Is this, then, the originality of the capitalist system? Is this its novelty? Has it always existed? Has there been simply a quantitative variation in the magnitude of the means it employs and the range of its institutions?
To begin with, as against those who are too eager to find capitalism in every age, we must deny any real and substantial identity in the means, institutions, and economic instruments of various epochs. Then, and this is still more important, we must deny that those who identify the capitalist system with its means, institutions, and economic forms, without considering its ends, have hit the mark. They have not discovered what is often called the essence of capitalism. Capitalism is a complex phenomenon, and one that is not purely economic. It is wholly original, and was perhaps unknown to any age but that which followed the thirteenth or fourteenth centuries. It is a phenomenon that cannot be reduced to one of its innumerable aspects without travesty. Nor is any scientific purpose served by the assumption of a concept of capitalism that varies with the point of view from which it is envisaged. As against Schlösinger's proposal to consider capitalism as severally economic, politico-social, ethico-psychological, and sociological, we must urge that this subdivision of a phenomenon into its partial aspects can be surmounted if, instead of concentrating on the incidental manifestations of capitalism, we seek the essential core of the phenomenon. Only by isolating its essential principle can we gain an idea of its nature, appraise its originality, and realize its distinctive features. And once we have grasped the essence, we shall be able to judge how many of the various phenomena of modern times are bound up with the more comprehensive phenomenon of capitalism, for we shall find that such phenomena either came into being as soon as capitalism appeared, or else were modified by its appearance. And since capitalism is above all an economic mode of life as led by man and by society, we may be led to conclude that it is not absurd to speak of a capitalist spirit. When once we have identified this spirit, so as to find a rational explanation of why society and man at a given period should have lived, that is, existed and acted, in a given manner, we shall then be able to explain why, at a given period, man and society, in order to act and to attain given ends, should have used such and such methods, such and such institutions. In this sense and for this reason we may truly say that the capitalist spirit is the essence of capitalism, in that it holds its secret, conditions and explains it. It is this spirit that, governing impulses and resolutions to action, determines the creation of new means and new institutions or the modification of those already in existence. Having thus determined what is the essential aspect of capitalism that we must consider in order to investigate the influence of the Christian religion, Catholic and Protestant, on its development, we may proceed to the solution of the problem.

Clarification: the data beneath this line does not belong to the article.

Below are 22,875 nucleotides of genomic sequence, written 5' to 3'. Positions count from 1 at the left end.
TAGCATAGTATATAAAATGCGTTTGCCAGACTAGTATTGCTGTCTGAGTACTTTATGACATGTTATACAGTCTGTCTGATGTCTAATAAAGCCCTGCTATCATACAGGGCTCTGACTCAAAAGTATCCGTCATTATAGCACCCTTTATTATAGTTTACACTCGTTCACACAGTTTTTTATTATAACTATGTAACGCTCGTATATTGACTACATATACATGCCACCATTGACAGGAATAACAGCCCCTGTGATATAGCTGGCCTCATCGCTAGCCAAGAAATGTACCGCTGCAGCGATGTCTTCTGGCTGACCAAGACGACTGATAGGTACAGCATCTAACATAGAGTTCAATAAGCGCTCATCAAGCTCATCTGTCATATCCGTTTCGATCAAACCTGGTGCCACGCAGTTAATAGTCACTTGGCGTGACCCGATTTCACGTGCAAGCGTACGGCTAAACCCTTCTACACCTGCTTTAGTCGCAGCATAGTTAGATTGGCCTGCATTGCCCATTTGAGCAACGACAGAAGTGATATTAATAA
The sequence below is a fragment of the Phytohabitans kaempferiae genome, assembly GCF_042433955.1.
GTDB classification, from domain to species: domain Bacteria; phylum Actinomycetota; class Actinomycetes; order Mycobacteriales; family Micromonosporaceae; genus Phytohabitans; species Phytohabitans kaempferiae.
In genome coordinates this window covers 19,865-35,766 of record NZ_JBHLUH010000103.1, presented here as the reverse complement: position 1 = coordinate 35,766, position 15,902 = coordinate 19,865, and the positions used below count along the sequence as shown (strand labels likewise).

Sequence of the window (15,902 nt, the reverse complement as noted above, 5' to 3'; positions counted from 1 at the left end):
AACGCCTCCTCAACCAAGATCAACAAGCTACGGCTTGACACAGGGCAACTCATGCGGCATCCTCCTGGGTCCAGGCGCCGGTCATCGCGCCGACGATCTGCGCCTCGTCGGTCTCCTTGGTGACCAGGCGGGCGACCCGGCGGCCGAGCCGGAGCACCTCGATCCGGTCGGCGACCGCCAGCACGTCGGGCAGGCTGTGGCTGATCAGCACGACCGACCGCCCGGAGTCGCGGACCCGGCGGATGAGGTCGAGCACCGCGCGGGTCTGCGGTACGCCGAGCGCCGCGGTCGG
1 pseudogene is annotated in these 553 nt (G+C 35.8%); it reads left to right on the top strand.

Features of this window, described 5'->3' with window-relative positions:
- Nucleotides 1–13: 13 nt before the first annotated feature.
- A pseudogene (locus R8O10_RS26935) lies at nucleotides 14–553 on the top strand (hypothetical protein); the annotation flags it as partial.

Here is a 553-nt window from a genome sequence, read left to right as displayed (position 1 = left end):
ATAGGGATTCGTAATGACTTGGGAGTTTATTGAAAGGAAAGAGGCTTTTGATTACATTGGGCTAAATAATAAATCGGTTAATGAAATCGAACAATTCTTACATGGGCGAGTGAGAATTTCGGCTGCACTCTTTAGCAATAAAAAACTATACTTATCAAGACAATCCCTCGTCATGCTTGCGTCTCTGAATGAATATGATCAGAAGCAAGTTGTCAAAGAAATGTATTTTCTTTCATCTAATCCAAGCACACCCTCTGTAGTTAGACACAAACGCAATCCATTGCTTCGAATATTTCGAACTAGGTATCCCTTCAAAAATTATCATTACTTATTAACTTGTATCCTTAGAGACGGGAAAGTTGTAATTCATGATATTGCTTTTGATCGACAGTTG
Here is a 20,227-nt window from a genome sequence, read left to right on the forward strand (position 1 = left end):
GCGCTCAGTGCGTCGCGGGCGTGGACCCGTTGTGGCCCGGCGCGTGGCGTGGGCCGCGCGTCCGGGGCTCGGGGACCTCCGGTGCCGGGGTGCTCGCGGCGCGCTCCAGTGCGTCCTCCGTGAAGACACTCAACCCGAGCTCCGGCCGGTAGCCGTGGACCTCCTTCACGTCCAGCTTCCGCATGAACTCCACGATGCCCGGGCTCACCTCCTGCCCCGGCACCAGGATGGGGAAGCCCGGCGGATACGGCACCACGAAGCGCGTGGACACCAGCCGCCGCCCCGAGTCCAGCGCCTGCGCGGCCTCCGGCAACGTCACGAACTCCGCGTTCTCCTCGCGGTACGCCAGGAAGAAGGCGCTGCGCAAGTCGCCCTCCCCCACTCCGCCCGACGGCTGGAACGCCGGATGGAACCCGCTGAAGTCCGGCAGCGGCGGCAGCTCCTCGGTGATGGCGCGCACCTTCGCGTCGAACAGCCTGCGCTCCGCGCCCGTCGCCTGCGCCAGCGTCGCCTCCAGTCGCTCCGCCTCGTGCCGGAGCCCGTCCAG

3. It should now be easy to understand the method we shall adopt.